It occurred to me that I never wrote about our exhibiting at Comic-Con International in San Diego last July 2010.
As with the last couple of years, I spent the Wednesday morning prior to the show in Balboa Park. Designer extraordinaire, Randall Dahlk, joined me in visiting the gardens. I snapped pictures of some pitcher plants among other types of flora. I can get into a Zen-like state when photographing nature. I find it very relaxing. The quiet interlude was a welcome experience after preparing for the convention.
With the show starting Wednesday evening, we got put into the spin-cycle and hung on until our release on Sunday night. I don’t want this to sound bad, because it isn’t. However, most other shows allow small breaks here and there, and offer a chance to walk around and escape the booth. Comic-Con doesn’t offer this luxury for me.
I did manage to escape the booth for a little bit on Sunday, but otherwise didn’t see the show. Because of this I don’t have any insight into the event itself. I am a little jealous of those that are free to run around. That’s the price of being a publisher. I actually have to go online and read blogs to view pictures and hear how the show went, even though I’m there!
The primary purpose of our setting up is to promote the books, artists and company. Selling books is also important, but that is secondary. Having the opportunity to meet new people that have never heard of us and talk with those who have is all very rewarding.
As with previous years, Mark Schultz was kind enough to sign at our booth for two hours each day. The big news for 2011 is Schultz has given up his spot at the booth that he shared with Gary Gianni and Jim and Ruth Keegan. Instead, he will be at our Flesk booth. I’m trying to get a few more artists over for signing in 2011, too. I’ll announce them as they come on board.
One funny story is how Tron actor Bruce Boxleitner stopped by. We chatted and he bought some books. One of my helpers freaked out and asked me if I knew who I was just talking to? I said “no” to his dismay. I enjoy movies and TV, but rarely get the chance to watch them, as I am too busy on my own projects, family and life. The cast of Glee was signing a few rows from us on Sunday. I asked someone what the huge line was (blocking the aisle into our row) and the individual explained what it was. I thought to myself, “What is Glee?” I had never heard of it before. Unless 10 million people are watching and it has been on for five years, I usually don’t know about it. That’s how out of the loop I am with TV. I went back to my booth thinking, “Glee, what a show!”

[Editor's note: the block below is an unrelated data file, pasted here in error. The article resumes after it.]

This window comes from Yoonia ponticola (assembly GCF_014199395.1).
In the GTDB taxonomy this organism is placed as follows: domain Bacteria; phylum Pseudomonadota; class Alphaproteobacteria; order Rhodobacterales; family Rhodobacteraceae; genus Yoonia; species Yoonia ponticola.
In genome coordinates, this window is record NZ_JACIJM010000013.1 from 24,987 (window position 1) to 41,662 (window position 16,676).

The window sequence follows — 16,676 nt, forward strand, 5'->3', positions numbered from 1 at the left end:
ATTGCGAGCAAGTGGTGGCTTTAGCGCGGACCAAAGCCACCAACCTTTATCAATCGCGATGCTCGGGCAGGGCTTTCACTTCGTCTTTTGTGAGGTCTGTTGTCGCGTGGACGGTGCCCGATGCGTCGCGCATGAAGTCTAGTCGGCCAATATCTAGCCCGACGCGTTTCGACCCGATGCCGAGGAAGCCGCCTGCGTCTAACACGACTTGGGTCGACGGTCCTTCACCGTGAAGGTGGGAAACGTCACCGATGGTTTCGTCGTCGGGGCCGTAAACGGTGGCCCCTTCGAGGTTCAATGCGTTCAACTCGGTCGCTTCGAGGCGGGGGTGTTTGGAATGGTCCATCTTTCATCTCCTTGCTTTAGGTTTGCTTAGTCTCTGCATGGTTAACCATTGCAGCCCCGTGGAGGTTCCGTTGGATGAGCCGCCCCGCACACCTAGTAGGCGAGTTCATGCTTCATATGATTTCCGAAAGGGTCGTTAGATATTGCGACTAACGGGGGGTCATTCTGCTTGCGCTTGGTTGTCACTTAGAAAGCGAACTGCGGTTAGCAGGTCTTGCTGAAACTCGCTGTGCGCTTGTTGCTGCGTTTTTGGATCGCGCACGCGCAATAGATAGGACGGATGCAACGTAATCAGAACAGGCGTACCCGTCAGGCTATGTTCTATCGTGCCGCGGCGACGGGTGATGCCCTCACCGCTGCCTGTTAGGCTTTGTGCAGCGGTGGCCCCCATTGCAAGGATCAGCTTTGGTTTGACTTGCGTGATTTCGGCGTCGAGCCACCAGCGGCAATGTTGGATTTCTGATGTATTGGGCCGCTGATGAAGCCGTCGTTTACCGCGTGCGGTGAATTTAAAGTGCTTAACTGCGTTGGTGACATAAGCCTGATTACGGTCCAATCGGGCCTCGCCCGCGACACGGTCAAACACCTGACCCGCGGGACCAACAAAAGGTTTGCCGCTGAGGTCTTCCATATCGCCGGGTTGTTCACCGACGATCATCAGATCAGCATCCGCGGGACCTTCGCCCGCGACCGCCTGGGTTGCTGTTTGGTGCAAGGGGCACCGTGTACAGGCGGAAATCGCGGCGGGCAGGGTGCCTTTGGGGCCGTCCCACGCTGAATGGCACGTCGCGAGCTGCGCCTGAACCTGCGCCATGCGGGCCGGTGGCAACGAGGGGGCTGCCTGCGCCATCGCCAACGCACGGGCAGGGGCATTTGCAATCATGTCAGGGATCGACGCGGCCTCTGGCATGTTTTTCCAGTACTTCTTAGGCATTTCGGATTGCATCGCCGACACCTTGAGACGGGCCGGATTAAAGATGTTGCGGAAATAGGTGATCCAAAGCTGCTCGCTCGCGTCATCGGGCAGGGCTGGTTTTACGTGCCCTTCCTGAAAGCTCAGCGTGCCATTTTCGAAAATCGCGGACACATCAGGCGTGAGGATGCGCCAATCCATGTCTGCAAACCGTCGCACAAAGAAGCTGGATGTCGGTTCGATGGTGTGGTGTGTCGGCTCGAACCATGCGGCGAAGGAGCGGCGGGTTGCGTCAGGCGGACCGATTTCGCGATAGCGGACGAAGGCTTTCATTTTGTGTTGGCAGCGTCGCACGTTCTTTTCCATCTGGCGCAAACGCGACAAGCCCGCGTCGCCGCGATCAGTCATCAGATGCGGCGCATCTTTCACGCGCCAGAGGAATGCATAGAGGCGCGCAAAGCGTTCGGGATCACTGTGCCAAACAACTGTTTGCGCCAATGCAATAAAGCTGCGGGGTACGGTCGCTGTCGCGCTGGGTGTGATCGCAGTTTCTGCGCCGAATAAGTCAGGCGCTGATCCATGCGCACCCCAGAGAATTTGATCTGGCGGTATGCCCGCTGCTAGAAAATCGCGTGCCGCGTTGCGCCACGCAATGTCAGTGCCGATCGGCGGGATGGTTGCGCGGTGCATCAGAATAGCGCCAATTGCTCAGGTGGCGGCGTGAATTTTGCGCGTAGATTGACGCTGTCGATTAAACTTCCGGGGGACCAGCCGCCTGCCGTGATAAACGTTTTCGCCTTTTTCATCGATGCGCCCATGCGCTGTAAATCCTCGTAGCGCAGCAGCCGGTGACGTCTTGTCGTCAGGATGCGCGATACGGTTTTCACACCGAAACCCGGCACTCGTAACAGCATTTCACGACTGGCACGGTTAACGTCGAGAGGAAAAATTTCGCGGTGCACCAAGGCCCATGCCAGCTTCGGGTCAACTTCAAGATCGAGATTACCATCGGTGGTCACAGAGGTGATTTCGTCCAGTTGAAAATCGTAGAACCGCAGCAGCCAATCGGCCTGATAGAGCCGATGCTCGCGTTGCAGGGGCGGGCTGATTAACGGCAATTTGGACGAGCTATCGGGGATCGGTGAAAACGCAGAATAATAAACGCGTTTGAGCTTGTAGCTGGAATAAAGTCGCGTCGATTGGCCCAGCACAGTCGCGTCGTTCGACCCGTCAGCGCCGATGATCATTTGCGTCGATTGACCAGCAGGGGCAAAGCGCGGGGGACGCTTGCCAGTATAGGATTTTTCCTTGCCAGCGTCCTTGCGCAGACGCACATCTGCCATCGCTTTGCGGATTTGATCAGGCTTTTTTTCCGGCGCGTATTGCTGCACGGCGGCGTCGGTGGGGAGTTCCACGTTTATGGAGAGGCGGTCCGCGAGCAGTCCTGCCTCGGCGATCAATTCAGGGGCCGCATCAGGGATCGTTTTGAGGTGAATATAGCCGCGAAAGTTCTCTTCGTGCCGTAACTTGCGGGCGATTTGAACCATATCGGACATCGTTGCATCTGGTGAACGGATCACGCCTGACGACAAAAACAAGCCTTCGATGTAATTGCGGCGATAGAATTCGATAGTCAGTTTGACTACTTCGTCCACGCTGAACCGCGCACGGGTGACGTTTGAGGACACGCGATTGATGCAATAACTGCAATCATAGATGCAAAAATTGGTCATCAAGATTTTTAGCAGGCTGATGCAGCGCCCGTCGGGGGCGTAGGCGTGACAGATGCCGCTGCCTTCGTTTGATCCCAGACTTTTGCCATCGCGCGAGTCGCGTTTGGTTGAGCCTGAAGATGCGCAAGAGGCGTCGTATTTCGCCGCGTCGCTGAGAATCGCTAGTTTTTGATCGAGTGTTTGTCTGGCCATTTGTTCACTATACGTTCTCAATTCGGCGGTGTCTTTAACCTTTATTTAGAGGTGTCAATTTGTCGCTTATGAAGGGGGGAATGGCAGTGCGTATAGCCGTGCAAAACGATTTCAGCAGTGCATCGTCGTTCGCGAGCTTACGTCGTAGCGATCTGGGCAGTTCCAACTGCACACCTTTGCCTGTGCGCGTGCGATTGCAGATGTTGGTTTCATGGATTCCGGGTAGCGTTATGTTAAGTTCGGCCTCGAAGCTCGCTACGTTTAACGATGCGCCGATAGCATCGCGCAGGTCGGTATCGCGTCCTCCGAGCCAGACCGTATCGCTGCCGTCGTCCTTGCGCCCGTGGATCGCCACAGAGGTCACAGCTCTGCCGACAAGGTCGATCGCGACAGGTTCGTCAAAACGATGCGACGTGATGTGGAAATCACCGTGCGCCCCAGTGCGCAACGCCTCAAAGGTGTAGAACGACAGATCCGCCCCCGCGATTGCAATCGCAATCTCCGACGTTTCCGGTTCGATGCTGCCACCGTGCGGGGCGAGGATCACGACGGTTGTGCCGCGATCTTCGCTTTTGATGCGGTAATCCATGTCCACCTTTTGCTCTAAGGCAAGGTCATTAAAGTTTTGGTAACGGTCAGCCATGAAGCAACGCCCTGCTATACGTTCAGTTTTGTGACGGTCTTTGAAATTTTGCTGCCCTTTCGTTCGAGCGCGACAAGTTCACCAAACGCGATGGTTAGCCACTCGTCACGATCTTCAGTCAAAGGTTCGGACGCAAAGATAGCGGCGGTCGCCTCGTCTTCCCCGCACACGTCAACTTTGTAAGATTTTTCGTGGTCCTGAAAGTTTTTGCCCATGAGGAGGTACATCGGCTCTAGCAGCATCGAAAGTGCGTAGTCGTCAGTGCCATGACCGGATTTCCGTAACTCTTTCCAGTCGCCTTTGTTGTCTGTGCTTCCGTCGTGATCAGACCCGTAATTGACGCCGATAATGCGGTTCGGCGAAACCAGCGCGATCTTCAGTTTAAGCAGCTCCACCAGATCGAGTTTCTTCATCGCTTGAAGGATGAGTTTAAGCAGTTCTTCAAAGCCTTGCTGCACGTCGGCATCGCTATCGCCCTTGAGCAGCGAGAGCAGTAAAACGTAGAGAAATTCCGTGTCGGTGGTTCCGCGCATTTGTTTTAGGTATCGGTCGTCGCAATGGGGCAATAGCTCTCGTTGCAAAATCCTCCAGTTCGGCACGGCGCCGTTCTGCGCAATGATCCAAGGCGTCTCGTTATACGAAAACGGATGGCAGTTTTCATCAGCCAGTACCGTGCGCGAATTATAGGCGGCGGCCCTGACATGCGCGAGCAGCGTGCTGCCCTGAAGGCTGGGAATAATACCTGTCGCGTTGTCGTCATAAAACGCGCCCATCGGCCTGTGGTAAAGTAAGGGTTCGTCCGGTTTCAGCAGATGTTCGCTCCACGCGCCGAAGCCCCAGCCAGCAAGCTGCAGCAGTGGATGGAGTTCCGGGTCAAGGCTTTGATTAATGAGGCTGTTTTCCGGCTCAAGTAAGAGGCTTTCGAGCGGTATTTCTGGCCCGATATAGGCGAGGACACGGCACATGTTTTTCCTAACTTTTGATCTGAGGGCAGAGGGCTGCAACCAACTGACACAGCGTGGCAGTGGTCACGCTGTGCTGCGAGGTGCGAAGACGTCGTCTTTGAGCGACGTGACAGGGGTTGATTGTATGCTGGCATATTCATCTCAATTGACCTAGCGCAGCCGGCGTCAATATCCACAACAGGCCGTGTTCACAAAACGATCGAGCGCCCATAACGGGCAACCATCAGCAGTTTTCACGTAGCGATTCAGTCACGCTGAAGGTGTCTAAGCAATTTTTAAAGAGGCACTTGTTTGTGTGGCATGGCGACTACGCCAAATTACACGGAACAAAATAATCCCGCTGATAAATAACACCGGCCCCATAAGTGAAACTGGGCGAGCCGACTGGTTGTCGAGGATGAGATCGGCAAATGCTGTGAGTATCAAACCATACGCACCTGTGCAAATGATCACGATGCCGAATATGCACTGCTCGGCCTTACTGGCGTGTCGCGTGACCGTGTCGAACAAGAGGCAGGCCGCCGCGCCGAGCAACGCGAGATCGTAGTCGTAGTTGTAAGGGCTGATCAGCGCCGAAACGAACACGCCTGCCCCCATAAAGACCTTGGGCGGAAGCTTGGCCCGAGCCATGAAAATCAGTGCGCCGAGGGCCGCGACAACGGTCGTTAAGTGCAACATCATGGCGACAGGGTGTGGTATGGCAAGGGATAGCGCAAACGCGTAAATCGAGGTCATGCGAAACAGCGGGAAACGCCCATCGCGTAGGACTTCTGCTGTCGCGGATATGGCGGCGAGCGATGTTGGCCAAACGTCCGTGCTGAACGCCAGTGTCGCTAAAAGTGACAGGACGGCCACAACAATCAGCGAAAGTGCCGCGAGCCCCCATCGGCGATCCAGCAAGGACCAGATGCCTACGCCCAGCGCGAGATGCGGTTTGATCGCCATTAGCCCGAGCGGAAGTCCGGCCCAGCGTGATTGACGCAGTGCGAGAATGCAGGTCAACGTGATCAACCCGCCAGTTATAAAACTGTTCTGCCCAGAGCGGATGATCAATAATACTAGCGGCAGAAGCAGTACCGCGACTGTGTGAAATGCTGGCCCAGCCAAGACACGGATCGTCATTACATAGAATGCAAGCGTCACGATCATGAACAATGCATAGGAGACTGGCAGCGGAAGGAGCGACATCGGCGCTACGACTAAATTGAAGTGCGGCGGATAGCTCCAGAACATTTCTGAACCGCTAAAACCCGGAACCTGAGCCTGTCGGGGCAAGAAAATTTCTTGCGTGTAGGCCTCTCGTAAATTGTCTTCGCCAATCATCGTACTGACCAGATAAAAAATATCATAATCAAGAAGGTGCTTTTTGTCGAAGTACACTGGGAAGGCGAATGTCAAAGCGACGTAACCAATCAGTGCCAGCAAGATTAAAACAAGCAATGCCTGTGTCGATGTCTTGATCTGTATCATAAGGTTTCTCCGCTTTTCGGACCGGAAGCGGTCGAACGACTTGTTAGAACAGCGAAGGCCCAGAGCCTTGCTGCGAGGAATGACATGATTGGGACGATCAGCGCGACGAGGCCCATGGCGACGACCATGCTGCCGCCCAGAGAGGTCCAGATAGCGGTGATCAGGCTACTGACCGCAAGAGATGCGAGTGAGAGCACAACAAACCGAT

I had the honor of having dinner with a group of people I admire. One special night was the Spectrum dinner hosted by Arnie and Cathy Fenner. William Stout, Brom, Donato Giancola, Angela Wheeler and Arlo Burnett all had a pleasant evening together. I had never met Brom or Donato outside of a brief encounter at a show. It was nice getting to know them.
On another topic, an interesting observation I made was how many people I saw at the WonderCon show earlier in the year that I normally only see at San Diego. This was following by noticing how many people I normally see in San Diego that didn’t show up. (And again who I saw at WonderCon.) It makes me wonder with the economy if some people are taking a year off from Comic-Con, and/or if certain fans are getting tired of the increasingly difficult and expensive arrangements to get to the San Diego show. I hear a lot of complaints from the people who have been going to San Diego for years, but the fresh new faces are ecstatic to be there. It’s no secret there is a changing of the guard in the attendance, but is this a bad thing? Not in my opinion. There are plenty of other shows that you can still attend that are geared more towards the hard-core comic fan, like WonderCon.
Furthermore, each year I hear more concerns expressed about Comic-Con not being solely about comics anymore. I agree that comics are not the main highlight anymore, but is this a problem? Does someone have to collect comics to be a legitimate attendee? No, I don’t think so. Do you have to buy Spider-Man comics to be a raving Spider-Man fan? Nope. Comic-Con is a place for comic book fans to buy comics and about enjoying the culture and experience of modern pop culture for those that do not. You don’t have to buy comics to be a fan of the characters that derive from comics. The programming guide, guests and theme of the show are still devoted to comics. This introduces the field to a whole new audience with each year, therefore promoting comics. To me, that’s a good thing. Like it or not, if you don’t go next year, there will be someone eagerly awaiting the ticket that is freed up.
For those continuing to make the pilgrimage to Comic-Con, see you in July 2011!
text and photographs © 2011 John Fleskes